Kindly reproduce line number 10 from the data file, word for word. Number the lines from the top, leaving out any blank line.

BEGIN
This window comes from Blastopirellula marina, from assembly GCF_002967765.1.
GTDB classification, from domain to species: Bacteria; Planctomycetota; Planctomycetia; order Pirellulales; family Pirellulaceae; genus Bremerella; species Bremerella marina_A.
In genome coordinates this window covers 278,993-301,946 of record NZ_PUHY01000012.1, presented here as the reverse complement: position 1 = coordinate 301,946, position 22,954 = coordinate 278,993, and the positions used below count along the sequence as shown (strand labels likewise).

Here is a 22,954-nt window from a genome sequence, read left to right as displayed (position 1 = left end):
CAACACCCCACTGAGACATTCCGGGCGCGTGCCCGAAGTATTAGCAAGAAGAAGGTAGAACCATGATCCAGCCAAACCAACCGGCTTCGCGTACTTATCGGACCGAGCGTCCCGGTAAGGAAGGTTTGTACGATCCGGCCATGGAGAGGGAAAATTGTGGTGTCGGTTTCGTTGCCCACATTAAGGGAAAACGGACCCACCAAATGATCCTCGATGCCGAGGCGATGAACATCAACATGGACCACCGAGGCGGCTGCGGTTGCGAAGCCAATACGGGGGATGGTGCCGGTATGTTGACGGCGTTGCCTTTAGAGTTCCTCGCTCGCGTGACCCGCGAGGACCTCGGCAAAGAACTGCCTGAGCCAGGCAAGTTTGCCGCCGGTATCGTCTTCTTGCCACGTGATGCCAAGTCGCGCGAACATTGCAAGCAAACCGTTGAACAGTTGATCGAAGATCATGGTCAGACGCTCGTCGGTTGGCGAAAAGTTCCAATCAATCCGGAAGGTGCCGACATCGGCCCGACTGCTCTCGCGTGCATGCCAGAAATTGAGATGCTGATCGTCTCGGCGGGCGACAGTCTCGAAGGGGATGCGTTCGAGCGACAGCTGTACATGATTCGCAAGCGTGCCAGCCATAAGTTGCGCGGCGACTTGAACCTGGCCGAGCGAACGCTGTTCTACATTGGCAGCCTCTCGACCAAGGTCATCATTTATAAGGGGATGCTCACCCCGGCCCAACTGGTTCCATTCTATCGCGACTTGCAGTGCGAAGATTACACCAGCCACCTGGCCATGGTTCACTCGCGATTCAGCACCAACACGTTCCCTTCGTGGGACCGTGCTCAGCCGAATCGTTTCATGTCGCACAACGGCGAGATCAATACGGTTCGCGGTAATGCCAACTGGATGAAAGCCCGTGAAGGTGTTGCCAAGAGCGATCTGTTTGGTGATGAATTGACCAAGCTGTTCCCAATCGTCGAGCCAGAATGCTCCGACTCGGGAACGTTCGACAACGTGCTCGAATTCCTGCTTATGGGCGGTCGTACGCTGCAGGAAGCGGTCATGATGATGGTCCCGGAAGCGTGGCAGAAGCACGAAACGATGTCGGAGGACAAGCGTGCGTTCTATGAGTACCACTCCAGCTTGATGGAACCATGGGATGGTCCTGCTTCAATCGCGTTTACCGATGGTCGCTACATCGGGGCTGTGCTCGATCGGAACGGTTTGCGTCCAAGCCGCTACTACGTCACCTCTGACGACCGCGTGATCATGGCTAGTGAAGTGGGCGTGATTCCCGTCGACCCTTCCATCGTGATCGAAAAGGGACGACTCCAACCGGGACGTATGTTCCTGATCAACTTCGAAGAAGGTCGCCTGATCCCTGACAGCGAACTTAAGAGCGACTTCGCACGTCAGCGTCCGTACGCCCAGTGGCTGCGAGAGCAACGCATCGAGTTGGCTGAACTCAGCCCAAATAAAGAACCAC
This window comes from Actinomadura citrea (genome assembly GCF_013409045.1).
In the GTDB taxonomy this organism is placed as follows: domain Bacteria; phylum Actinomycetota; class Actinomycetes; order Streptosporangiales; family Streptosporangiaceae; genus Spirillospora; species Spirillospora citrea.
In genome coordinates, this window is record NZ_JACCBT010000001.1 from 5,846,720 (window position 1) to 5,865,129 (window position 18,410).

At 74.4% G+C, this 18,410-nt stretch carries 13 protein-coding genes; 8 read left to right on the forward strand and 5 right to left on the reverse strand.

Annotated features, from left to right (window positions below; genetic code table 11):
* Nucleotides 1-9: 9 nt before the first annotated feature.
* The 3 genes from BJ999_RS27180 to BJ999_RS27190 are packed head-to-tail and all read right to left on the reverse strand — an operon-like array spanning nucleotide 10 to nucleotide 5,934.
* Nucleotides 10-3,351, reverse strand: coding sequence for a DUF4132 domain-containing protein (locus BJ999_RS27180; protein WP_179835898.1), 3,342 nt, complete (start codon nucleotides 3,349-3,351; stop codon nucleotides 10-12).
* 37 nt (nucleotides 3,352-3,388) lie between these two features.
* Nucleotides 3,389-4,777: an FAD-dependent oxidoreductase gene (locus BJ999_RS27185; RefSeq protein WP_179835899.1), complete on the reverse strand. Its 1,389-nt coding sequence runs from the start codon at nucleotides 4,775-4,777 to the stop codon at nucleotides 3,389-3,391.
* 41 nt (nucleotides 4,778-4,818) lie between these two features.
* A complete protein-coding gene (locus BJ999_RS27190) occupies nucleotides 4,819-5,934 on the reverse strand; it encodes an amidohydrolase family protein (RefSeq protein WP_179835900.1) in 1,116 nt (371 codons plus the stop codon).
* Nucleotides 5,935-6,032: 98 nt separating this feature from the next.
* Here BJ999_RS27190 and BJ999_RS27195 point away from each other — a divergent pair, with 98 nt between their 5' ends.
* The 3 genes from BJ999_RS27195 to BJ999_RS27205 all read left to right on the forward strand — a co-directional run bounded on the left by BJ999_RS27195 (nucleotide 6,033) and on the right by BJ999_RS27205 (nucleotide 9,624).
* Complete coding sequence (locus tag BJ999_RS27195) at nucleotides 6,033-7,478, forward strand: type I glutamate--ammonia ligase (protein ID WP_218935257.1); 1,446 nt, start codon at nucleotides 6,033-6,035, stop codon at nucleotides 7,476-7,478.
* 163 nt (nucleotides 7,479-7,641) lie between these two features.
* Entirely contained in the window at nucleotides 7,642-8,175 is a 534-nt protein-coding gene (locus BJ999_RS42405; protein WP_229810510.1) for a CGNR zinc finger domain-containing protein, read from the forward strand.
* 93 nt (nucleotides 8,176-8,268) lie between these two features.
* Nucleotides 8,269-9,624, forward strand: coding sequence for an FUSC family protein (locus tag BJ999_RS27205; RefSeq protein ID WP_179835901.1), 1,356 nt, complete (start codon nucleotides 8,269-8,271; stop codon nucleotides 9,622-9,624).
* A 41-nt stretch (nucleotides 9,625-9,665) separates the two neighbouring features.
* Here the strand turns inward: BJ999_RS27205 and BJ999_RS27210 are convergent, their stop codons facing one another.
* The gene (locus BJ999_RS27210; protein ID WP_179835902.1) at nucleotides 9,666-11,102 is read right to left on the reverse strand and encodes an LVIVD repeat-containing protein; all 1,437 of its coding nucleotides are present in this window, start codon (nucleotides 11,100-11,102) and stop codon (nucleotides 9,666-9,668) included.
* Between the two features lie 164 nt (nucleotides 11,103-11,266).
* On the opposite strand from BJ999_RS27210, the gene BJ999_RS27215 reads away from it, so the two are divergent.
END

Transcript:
Annotated features, from left to right (window positions below; genetic code table 11):